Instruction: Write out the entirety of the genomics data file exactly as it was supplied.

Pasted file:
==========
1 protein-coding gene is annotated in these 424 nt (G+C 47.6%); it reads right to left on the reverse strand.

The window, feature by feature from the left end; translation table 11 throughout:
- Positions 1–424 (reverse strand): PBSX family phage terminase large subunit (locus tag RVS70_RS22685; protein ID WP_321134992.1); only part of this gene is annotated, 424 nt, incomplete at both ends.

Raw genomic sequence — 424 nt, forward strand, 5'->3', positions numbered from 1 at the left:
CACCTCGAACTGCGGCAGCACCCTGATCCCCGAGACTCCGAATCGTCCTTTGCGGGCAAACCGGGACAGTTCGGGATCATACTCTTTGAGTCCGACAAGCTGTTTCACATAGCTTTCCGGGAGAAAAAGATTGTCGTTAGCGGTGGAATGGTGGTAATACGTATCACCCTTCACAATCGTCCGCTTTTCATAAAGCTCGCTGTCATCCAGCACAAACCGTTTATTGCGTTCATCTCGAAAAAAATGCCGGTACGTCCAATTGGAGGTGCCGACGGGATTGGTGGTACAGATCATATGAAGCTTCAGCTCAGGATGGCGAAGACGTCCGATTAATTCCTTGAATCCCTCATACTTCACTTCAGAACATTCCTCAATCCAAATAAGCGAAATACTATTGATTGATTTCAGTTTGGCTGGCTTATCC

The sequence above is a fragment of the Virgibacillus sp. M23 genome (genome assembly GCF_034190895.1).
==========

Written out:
1 protein-coding gene is annotated in these 424 nt (G+C 47.6%); it reads right to left on the reverse strand.

The window, feature by feature from the left end; translation table 11 throughout:
- Positions 1–424 (reverse strand): PBSX family phage terminase large subunit (locus tag RVS70_RS22685; protein ID WP_321134992.1); only part of this gene is annotated, 424 nt, incomplete at both ends.

Raw genomic sequence — 424 nt, forward strand, 5'->3', positions numbered from 1 at the left:
CACCTCGAACTGCGGCAGCACCCTGATCCCCGAGACTCCGAATCGTCCTTTGCGGGCAAACCGGGACAGTTCGGGATCATACTCTTTGAGTCCGACAAGCTGTTTCACATAGCTTTCCGGGAGAAAAAGATTGTCGTTAGCGGTGGAATGGTGGTAATACGTATCACCCTTCACAATCGTCCGCTTTTCATAAAGCTCGCTGTCATCCAGCACAAACCGTTTATTGCGTTCATCTCGAAAAAAATGCCGGTACGTCCAATTGGAGGTGCCGACGGGATTGGTGGTACAGATCATATGAAGCTTCAGCTCAGGATGGCGAAGACGTCCGATTAATTCCTTGAATCCCTCATACTTCACTTCAGAACATTCCTCAATCCAAATAAGCGAAATACTATTGATTGATTTCAGTTTGGCTGGCTTATCC

The sequence above is a fragment of the Virgibacillus sp. M23 genome (genome assembly GCF_034190895.1).